Figure 1.11: Distribution of Annual Premiums for Covered Workers With Family Coverage, 2023

PREMIUM CHANGES OVER TIME
  • The average premiums for covered workers with single and family coverage are each 7% higher than the average premiums from last year [Figure 1.12].
    • The average premium for single coverage has grown 22% since 2018, the same as the growth in the average premium for family coverage over the same period [Figure 1.12].
    • The $23,968 average family premium in 2023 is 22% higher than the average family premium in 2018 and 47% higher than the average family premium in 2013. The 22% family premium growth in the past five years is similar to the 20% growth between 2013 and 2018 [Figure 1.15].
    • The average family premiums for covered workers at small firms and at large firms have grown at similar rates since 2018 (26% at small firms and 21% at large firms). For small firms, the average family premium rose from $18,739 in 2018 to $23,621 in 2023. For large firms, the average family premium rose from $19,972 in 2018 to $24,104 in 2023 [Figure 1.13].
    • The average family premiums have grown at similar rates since 2013 for covered workers at small firms and at large firms (52% at small firms and 44% at large firms). At small firms, the average family premium rose from $15,581 in 2013 to $23,621 in 2023. In large firms, the average family premium rose from $16,715 in 2013 to $24,104 in 2023 [Figure 1.13].
  • Over the past five years, the average family premium for covered workers at large firms that are fully insured has grown at a similar rate to the average family premium for covered workers in fully or partially self-funded firms (19% for fully insured plans and 21% for self-funded firms) [Figure 1.14].
  • The average family premium grew 7% in 2023, similar to the inflation rate (5.8%). Over the last 5 years, family premiums grew 22%, also similar to the rate of inflation during this period (21%). Over the last ten years, the growth in the average premium for family coverage far outpaced inflation (47% vs.30%) [Figure 1.15].
  • The average family premium grew 7% in 2023, compared to the average wage growth rate of 5.2%. Over the last 5 years, family premiums grew 22%, compared to 27% wage growth. Over the last ten years, the average family premium and average wages grew at roughly comparable rates (47% vs.42%) [Figure 1.15].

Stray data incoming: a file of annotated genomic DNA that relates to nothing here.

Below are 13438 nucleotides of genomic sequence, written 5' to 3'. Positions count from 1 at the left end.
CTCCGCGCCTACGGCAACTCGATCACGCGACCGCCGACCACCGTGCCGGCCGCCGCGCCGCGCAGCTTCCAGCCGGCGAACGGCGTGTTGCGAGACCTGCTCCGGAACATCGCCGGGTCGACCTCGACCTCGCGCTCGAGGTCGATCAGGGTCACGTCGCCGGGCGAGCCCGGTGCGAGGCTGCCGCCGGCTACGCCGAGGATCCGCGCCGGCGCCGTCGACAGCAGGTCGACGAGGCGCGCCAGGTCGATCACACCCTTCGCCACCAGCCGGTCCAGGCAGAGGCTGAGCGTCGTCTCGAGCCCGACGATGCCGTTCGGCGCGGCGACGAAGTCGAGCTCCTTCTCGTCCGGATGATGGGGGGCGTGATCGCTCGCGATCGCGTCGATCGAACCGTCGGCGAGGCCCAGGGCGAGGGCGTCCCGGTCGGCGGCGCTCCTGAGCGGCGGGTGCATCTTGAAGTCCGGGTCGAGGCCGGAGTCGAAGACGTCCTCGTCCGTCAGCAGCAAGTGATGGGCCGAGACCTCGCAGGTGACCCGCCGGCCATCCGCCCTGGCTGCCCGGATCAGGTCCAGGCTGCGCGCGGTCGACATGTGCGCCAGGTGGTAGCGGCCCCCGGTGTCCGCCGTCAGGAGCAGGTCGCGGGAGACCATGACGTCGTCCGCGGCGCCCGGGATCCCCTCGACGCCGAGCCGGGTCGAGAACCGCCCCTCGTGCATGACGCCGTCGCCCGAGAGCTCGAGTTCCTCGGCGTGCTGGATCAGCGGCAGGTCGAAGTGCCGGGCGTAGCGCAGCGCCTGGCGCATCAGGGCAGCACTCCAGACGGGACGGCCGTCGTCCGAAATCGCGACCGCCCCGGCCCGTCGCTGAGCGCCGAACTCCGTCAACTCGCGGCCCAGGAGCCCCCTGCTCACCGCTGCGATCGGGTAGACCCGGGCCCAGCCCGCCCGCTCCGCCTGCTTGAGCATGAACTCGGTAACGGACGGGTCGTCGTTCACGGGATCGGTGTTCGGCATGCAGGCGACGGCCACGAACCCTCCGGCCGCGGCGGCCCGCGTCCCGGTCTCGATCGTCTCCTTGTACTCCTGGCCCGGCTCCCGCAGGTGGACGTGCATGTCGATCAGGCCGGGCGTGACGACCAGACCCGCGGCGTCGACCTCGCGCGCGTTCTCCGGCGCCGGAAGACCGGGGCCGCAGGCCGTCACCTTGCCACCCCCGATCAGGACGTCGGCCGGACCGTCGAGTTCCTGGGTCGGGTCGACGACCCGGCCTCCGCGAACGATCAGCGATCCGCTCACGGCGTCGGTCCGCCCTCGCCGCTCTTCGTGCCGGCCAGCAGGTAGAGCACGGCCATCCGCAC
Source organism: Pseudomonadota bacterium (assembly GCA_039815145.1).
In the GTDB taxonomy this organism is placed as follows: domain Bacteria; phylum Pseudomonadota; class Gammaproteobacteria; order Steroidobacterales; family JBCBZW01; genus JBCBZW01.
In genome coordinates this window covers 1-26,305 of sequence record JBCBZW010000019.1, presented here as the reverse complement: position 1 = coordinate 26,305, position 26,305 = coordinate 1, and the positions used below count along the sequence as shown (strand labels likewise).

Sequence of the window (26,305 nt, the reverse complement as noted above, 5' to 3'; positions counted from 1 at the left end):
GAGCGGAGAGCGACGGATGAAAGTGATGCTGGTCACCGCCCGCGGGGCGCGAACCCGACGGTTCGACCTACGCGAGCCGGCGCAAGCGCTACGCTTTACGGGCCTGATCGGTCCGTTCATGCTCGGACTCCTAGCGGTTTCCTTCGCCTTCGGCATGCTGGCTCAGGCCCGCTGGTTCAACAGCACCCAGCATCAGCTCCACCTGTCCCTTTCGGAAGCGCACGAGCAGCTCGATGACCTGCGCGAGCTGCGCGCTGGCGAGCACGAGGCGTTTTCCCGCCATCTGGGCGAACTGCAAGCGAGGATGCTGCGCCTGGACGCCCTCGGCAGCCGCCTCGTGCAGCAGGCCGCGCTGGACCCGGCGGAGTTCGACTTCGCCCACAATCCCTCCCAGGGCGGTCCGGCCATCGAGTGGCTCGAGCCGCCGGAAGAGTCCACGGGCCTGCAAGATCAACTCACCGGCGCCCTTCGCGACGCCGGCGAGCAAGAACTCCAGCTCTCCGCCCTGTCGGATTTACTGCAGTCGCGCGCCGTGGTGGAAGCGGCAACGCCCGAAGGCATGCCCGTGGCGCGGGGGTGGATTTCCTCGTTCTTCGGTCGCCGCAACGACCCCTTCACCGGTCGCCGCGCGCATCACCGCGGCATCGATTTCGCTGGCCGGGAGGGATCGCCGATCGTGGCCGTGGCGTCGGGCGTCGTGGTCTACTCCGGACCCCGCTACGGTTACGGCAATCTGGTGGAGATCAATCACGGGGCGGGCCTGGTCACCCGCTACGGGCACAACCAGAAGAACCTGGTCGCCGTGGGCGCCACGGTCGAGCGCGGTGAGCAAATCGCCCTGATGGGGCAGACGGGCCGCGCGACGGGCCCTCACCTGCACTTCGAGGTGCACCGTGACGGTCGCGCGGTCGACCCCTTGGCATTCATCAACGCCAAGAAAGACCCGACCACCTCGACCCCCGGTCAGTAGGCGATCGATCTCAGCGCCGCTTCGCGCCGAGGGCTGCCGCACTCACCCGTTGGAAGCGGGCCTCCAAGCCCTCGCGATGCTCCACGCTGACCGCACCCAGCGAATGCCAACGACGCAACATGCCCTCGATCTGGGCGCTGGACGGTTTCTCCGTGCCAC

Figure 1.12: Average Annual Premiums for Single and Family Coverage, 1999-2023

Figure 1.13: Average Annual Premiums for Covered Workers With Family Coverage, by Firm Size, 1999-2023

Figure 1.14: Among Workers in Large Firms, Average Annual Premiums for Family Coverage, by Funding Arrangement, 1999-2023

Figure 1.15: Cumulative Premium Increases, Inflation, and Earnings for Covered Workers With Family Coverage, 2003-2023

Survey Design and MethodsSection 2: Health Benefits Offer Rates

Topics

  • Health Costs
  • Private Insurance
  • Mental Health

Tags

  • Employer Health
  • Premiums
  • Cost Sharing
  • Telehealth
  • Prescription Drugs
  • Wellness Programs
  • Coverage
  • High Deductible Plans
  • Retiree Coverage
  • Employers

Sections

  • Section 1: Cost of Health Insurance
  • Section 2: Health Benefits Offer Rates
  • Section 3: Employee Coverage, Eligibility, and Participation
  • Section 4: Types of Plans Offered
  • Section 5: Market Shares of Health Plans
  • Section 6: Worker and Employer Contributions for Premiums
  • Section 7: Employee Cost Sharing
  • Section 8: High-Deductible Health Plans with Savings Option
  • Section 9: Prescription Drug Benefits
  • Section 10: Plan Funding
  • Section 11: Retiree Health Benefits
  • Section 12: Health Screening and Health Promotion and Wellness Programs and Disease Management
  • Section 13: Employer Practices, Telehealth, Provider Networks, Coverage Limits and Coverage for Abortion

Also of Interest

  • Has Marriage Equality for LGBTQ People Impacted Access to Domestic Partner Health Benefits?
  • Employers Use of Center of Excellence Programs as a Pathway for Behavioral Health Services
  • Employer Health Benefits Annual Survey Archives
  • KFF Survey of Consumer Experiences with Health Insurance
Section 1: Cost of Health Insurance - 10240 | KFF (2024)

FAQs

How much is health insurance a month for a single person in US? ›

The average national monthly health insurance cost for one person on an Affordable Care Act (ACA) plan without premium tax credits in 2024 is $477.

How much do most employees pay for health insurance? ›

Most people know these plans as traditional group health plans or “fully-insured plans.” According to KFF's health benefits report, in 2023, the average cost of employee health insurance premiums for family coverage was $23,968. The average premium for a self-only plan was $8,435 annually1.

How much does the average American pay for health insurance? ›

Average annual health insurance premiums in 2023 are $8,435 for single coverage and $23,968 for family coverage. These average premiums each increased 7% in 2023. The average family premium has increased 22% since 2018 and 47% since 2013.